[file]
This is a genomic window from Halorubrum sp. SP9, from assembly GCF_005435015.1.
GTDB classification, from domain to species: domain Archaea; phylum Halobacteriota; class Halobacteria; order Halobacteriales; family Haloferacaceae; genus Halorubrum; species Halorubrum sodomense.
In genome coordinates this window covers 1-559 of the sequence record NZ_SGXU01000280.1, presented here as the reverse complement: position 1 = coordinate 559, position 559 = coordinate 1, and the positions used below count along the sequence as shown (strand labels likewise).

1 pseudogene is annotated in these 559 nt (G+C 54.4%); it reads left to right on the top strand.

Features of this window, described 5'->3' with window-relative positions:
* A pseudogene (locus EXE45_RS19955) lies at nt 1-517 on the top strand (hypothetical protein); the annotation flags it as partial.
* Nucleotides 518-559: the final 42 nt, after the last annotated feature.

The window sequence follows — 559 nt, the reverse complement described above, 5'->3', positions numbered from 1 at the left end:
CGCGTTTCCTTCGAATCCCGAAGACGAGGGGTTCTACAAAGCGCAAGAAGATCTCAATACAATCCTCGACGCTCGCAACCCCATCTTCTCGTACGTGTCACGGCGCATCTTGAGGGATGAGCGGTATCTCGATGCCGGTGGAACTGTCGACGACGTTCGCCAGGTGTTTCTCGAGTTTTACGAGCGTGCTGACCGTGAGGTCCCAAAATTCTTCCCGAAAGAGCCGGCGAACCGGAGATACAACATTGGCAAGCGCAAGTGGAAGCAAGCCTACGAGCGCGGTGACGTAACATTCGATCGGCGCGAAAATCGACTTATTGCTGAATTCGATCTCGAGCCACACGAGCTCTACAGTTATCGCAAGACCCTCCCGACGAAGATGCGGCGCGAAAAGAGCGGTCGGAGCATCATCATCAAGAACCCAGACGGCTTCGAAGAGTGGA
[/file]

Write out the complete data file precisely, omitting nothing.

This is a genomic window from Halorubrum sp. SP9, from assembly GCF_005435015.1.
GTDB classification, from domain to species: domain Archaea; phylum Halobacteriota; class Halobacteria; order Halobacteriales; family Haloferacaceae; genus Halorubrum; species Halorubrum sodomense.
In genome coordinates this window covers 1-559 of the sequence record NZ_SGXU01000280.1, presented here as the reverse complement: position 1 = coordinate 559, position 559 = coordinate 1, and the positions used below count along the sequence as shown (strand labels likewise).

1 pseudogene is annotated in these 559 nt (G+C 54.4%); it reads left to right on the top strand.

Features of this window, described 5'->3' with window-relative positions:
* A pseudogene (locus EXE45_RS19955) lies at nt 1-517 on the top strand (hypothetical protein); the annotation flags it as partial.
* Nucleotides 518-559: the final 42 nt, after the last annotated feature.

The window sequence follows — 559 nt, the reverse complement described above, 5'->3', positions numbered from 1 at the left end:
CGCGTTTCCTTCGAATCCCGAAGACGAGGGGTTCTACAAAGCGCAAGAAGATCTCAATACAATCCTCGACGCTCGCAACCCCATCTTCTCGTACGTGTCACGGCGCATCTTGAGGGATGAGCGGTATCTCGATGCCGGTGGAACTGTCGACGACGTTCGCCAGGTGTTTCTCGAGTTTTACGAGCGTGCTGACCGTGAGGTCCCAAAATTCTTCCCGAAAGAGCCGGCGAACCGGAGATACAACATTGGCAAGCGCAAGTGGAAGCAAGCCTACGAGCGCGGTGACGTAACATTCGATCGGCGCGAAAATCGACTTATTGCTGAATTCGATCTCGAGCCACACGAGCTCTACAGTTATCGCAAGACCCTCCCGACGAAGATGCGGCGCGAAAAGAGCGGTCGGAGCATCATCATCAAGAACCCAGACGGCTTCGAAGAGTGGA